‘If we use the net correctly it can be a resource’ – Pope Francis

Pope Francis conducts a mass at Santa Marta chapel at the Vatican May 28, 2019. Vatican Media/Handout via REUTERS

Pope Francis has said that if the internet and digital communication is used correctly, it can be a resource to people.

The head of the Catholic Church explained that digital communication is no match for the physical meeting and interaction with people, but if it helps to bridge distance between people and families who then meet physically, then it can be a benefit.

Pope Francis delivers these comments ahead of the 53rd World Communications Day event due to be held on the 2nd June.

Focus on Community

During his address, the Pope explores the concept of community which is presented through the internet.  While recognising its ability to create decentralised and horizontal connections between people, he says that the way that online communities form and exist are set around specific interests and can be divisive and therefore not ‘not automatically synonymous’ with the idea of community, ‘as a network of solidarity requires mutual listening and dialogue, based on the responsible use of language.’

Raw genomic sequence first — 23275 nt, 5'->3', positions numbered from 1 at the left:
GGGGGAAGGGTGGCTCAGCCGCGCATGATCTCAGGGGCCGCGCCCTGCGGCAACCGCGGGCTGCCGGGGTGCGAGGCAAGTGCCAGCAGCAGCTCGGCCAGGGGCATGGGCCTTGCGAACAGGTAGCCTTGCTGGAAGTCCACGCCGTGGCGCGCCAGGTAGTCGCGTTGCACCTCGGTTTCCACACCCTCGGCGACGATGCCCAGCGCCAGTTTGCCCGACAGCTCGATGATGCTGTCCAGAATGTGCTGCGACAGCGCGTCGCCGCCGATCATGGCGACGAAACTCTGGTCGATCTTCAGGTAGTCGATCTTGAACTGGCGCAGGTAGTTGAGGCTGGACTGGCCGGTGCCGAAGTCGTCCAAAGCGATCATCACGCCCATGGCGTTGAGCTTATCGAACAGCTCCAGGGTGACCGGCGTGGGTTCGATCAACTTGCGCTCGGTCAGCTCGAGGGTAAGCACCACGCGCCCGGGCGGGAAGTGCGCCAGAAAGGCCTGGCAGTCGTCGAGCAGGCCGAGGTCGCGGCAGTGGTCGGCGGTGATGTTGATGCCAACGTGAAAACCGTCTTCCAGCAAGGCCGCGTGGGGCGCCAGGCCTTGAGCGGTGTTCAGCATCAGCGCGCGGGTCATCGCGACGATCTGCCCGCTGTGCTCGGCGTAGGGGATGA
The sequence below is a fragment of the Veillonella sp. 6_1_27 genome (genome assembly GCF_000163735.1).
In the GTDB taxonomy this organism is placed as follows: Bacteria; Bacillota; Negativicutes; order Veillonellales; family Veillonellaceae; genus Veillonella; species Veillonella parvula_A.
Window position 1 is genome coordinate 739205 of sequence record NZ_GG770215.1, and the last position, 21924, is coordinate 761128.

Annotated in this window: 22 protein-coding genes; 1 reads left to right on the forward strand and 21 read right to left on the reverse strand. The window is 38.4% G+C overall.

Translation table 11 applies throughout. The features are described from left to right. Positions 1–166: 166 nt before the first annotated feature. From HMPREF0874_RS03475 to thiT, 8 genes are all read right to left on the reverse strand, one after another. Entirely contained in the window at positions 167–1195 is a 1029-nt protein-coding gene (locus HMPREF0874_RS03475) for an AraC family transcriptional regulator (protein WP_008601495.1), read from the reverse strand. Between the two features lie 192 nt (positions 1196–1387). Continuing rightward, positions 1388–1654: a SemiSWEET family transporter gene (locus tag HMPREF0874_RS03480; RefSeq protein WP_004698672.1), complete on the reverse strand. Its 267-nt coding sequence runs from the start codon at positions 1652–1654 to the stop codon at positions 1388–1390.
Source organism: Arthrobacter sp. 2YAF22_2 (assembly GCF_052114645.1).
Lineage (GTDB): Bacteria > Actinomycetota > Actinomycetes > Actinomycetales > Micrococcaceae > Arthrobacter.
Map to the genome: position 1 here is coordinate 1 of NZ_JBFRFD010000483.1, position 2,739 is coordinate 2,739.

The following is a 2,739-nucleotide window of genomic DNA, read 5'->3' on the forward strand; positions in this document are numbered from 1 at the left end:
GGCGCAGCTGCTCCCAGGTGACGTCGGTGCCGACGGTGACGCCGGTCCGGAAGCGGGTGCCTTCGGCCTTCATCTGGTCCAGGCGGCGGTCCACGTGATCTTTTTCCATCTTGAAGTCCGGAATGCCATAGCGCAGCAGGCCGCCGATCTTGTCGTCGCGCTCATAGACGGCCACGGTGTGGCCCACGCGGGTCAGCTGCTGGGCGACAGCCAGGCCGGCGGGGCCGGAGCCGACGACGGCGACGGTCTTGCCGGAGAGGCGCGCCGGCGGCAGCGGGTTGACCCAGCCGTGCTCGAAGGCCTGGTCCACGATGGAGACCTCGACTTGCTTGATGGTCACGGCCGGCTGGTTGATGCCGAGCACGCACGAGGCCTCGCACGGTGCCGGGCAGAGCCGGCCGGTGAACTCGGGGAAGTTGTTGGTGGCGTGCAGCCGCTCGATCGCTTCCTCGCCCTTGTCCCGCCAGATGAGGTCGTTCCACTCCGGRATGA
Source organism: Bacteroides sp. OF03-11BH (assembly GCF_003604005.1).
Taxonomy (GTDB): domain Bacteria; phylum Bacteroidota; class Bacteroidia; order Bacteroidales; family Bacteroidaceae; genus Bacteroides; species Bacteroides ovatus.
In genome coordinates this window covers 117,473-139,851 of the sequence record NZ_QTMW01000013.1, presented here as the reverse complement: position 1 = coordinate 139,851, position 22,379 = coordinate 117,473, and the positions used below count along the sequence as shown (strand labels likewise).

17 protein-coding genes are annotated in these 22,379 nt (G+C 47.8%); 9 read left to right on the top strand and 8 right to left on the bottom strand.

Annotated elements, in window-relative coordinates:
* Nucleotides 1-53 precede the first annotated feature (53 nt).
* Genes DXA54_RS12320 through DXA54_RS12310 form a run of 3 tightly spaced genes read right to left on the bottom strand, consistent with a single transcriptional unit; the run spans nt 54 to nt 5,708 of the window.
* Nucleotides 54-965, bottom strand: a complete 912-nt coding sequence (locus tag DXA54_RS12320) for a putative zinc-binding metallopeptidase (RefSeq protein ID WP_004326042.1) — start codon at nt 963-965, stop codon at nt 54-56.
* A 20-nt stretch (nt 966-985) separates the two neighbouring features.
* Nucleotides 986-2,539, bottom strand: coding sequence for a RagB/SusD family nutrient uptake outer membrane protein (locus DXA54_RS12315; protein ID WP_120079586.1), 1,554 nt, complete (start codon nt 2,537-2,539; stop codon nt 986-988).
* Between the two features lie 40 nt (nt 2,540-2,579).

This, in the online context, can lead to the spread of prejudice against certain groups and identities as well as, ‘unbridled individualism which sometimes ends up fomenting spirals of hatred.’

‘In this way, what ought to be a window on the world becomes a showcase for exhibiting personal narcissism,’ Pope Francis adds.

On the topic of the Net and young people, he stresses that the digital realm has the consequence of young people ending up isolating themselves from others. This he says shows, ‘a serious rupture in the relational fabric of society, one we cannot ignore.’

We should all promote positive use

The Pope explains that currently the use of the internet and its propensity to be divisive, individualistic and isolatory, raise serious questions about the fabric of society. This in turn is having a serious impact on government and the Church.

He stresses that while a focus on protecting the original free, open and secure nature of the internet is vital, it is up to everyone. ‘We all have the possibility and the responsibility to promote its positive use.’